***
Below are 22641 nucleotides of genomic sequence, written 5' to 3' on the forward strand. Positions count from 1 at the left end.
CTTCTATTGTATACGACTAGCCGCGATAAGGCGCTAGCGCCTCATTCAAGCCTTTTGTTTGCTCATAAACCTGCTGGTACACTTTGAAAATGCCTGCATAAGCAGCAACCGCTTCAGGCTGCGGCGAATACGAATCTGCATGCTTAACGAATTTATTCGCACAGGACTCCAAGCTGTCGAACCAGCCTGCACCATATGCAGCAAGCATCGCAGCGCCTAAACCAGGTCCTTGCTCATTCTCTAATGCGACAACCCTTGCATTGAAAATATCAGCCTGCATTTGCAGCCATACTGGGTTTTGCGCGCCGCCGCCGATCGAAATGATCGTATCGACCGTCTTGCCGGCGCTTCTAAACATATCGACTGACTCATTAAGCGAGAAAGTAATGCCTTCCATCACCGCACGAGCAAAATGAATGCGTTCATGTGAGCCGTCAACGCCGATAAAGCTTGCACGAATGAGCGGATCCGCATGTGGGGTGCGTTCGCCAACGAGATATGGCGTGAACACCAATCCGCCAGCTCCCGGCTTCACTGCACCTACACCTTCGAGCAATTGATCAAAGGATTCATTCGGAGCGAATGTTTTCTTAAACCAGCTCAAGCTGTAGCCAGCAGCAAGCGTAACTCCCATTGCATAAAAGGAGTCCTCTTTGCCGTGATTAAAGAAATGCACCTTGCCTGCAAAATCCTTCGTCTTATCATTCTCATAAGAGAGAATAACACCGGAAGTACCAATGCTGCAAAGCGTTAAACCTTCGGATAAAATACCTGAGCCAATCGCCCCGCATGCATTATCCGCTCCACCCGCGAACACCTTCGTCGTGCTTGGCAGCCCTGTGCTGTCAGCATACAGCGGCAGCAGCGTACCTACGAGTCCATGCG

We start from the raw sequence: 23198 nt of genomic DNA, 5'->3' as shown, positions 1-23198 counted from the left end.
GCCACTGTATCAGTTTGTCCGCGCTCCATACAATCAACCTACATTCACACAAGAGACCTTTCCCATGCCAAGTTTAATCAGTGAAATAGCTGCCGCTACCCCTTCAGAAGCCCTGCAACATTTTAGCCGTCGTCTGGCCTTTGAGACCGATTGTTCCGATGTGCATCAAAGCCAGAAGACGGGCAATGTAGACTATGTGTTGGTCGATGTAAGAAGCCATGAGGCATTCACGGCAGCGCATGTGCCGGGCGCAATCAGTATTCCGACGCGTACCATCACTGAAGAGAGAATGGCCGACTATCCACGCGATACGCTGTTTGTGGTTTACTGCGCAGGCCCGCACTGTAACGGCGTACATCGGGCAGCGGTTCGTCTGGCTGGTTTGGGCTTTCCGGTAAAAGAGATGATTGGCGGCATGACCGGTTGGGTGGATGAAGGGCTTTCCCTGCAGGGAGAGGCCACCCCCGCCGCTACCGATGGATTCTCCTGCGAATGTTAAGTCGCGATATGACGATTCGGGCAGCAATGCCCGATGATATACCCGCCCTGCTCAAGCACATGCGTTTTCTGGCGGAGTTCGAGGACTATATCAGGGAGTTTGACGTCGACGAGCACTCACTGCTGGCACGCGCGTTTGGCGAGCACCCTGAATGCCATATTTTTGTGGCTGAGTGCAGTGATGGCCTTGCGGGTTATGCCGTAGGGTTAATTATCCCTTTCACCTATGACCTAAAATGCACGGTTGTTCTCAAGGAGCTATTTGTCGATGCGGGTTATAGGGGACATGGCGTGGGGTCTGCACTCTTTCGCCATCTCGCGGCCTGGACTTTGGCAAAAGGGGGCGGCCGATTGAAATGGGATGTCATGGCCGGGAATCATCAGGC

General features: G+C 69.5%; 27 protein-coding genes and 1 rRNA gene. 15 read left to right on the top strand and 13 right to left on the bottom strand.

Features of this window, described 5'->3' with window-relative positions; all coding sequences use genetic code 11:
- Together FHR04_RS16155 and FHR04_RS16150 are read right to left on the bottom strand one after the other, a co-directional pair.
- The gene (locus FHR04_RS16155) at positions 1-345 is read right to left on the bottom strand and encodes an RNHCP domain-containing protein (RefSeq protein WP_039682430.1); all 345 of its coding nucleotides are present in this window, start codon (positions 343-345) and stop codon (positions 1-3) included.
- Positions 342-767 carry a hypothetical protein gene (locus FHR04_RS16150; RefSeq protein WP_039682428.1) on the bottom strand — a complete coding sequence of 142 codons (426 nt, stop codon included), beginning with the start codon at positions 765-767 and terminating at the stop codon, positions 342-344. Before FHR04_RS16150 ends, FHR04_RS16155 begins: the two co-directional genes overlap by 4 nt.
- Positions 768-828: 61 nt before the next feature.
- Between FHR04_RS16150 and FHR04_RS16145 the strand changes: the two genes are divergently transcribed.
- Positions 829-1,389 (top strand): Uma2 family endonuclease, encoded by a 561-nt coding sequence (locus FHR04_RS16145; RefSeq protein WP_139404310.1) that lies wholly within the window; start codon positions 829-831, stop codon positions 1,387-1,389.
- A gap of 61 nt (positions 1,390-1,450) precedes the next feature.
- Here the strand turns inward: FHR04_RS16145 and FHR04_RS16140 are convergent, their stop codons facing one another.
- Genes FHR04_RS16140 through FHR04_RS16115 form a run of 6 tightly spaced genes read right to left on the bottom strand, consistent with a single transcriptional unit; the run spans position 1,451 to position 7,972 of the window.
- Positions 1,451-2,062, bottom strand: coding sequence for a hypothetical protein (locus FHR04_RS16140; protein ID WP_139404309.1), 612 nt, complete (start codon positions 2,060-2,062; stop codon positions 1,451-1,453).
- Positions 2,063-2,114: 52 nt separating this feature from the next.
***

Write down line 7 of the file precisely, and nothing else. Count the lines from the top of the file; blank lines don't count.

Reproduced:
- Together FHR04_RS16155 and FHR04_RS16150 are read right to left on the bottom strand one after the other, a co-directional pair.